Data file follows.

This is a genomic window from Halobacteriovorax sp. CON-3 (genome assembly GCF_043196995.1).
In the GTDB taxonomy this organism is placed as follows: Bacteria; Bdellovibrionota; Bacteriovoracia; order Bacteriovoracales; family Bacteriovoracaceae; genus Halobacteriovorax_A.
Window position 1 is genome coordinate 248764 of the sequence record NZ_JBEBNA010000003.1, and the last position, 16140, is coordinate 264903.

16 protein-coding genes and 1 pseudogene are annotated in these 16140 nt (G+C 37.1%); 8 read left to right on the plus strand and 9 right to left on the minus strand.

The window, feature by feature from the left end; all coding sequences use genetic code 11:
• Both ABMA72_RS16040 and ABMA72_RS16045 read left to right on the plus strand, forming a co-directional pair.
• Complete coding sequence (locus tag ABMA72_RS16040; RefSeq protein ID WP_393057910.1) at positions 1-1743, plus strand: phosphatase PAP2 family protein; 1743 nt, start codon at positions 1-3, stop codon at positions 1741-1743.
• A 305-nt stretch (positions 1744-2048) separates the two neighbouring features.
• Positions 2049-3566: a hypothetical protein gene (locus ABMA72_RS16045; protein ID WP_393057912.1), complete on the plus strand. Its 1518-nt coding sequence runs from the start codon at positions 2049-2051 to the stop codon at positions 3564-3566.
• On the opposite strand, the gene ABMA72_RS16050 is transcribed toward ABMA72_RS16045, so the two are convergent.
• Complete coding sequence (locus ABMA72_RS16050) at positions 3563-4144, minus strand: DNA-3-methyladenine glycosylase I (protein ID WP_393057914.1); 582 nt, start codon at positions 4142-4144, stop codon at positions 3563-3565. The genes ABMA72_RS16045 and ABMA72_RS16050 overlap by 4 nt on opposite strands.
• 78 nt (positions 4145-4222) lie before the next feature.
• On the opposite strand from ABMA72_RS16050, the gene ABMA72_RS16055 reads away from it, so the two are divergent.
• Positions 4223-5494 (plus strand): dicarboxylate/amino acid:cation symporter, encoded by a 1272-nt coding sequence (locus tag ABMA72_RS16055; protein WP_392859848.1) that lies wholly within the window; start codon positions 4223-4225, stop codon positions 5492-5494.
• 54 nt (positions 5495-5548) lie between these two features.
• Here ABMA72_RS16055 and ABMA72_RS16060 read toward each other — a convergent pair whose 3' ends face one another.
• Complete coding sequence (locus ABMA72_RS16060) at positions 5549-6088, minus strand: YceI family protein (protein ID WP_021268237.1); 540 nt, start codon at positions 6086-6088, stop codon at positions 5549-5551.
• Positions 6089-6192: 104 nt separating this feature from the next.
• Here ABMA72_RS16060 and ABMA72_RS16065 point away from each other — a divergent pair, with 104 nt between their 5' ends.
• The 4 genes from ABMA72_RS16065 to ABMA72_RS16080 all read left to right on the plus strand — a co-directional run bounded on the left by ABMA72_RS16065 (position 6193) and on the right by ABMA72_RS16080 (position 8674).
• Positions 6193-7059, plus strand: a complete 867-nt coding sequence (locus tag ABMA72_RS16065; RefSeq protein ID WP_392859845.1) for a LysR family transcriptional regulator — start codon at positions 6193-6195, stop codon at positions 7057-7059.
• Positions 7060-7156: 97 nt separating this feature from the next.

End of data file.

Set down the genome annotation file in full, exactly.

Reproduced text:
This is a genomic window from Halobacteriovorax sp. CON-3 (genome assembly GCF_043196995.1).
In the GTDB taxonomy this organism is placed as follows: Bacteria; Bdellovibrionota; Bacteriovoracia; order Bacteriovoracales; family Bacteriovoracaceae; genus Halobacteriovorax_A.
Window position 1 is genome coordinate 248764 of the sequence record NZ_JBEBNA010000003.1, and the last position, 16140, is coordinate 264903.

16 protein-coding genes and 1 pseudogene are annotated in these 16140 nt (G+C 37.1%); 8 read left to right on the plus strand and 9 right to left on the minus strand.

The window, feature by feature from the left end; all coding sequences use genetic code 11:
• Both ABMA72_RS16040 and ABMA72_RS16045 read left to right on the plus strand, forming a co-directional pair.
• Complete coding sequence (locus tag ABMA72_RS16040; RefSeq protein ID WP_393057910.1) at positions 1-1743, plus strand: phosphatase PAP2 family protein; 1743 nt, start codon at positions 1-3, stop codon at positions 1741-1743.
• A 305-nt stretch (positions 1744-2048) separates the two neighbouring features.
• Positions 2049-3566: a hypothetical protein gene (locus ABMA72_RS16045; protein ID WP_393057912.1), complete on the plus strand. Its 1518-nt coding sequence runs from the start codon at positions 2049-2051 to the stop codon at positions 3564-3566.
• On the opposite strand, the gene ABMA72_RS16050 is transcribed toward ABMA72_RS16045, so the two are convergent.
• Complete coding sequence (locus ABMA72_RS16050) at positions 3563-4144, minus strand: DNA-3-methyladenine glycosylase I (protein ID WP_393057914.1); 582 nt, start codon at positions 4142-4144, stop codon at positions 3563-3565. The genes ABMA72_RS16045 and ABMA72_RS16050 overlap by 4 nt on opposite strands.
• 78 nt (positions 4145-4222) lie before the next feature.
• On the opposite strand from ABMA72_RS16050, the gene ABMA72_RS16055 reads away from it, so the two are divergent.
• Positions 4223-5494 (plus strand): dicarboxylate/amino acid:cation symporter, encoded by a 1272-nt coding sequence (locus tag ABMA72_RS16055; protein WP_392859848.1) that lies wholly within the window; start codon positions 4223-4225, stop codon positions 5492-5494.
• 54 nt (positions 5495-5548) lie between these two features.
• Here ABMA72_RS16055 and ABMA72_RS16060 read toward each other — a convergent pair whose 3' ends face one another.
• Complete coding sequence (locus ABMA72_RS16060) at positions 5549-6088, minus strand: YceI family protein (protein ID WP_021268237.1); 540 nt, start codon at positions 6086-6088, stop codon at positions 5549-5551.
• Positions 6089-6192: 104 nt separating this feature from the next.
• Here ABMA72_RS16060 and ABMA72_RS16065 point away from each other — a divergent pair, with 104 nt between their 5' ends.
• The 4 genes from ABMA72_RS16065 to ABMA72_RS16080 all read left to right on the plus strand — a co-directional run bounded on the left by ABMA72_RS16065 (position 6193) and on the right by ABMA72_RS16080 (position 8674).
• Positions 6193-7059, plus strand: a complete 867-nt coding sequence (locus tag ABMA72_RS16065; RefSeq protein ID WP_392859845.1) for a LysR family transcriptional regulator — start codon at positions 6193-6195, stop codon at positions 7057-7059.
• Positions 7060-7156: 97 nt separating this feature from the next.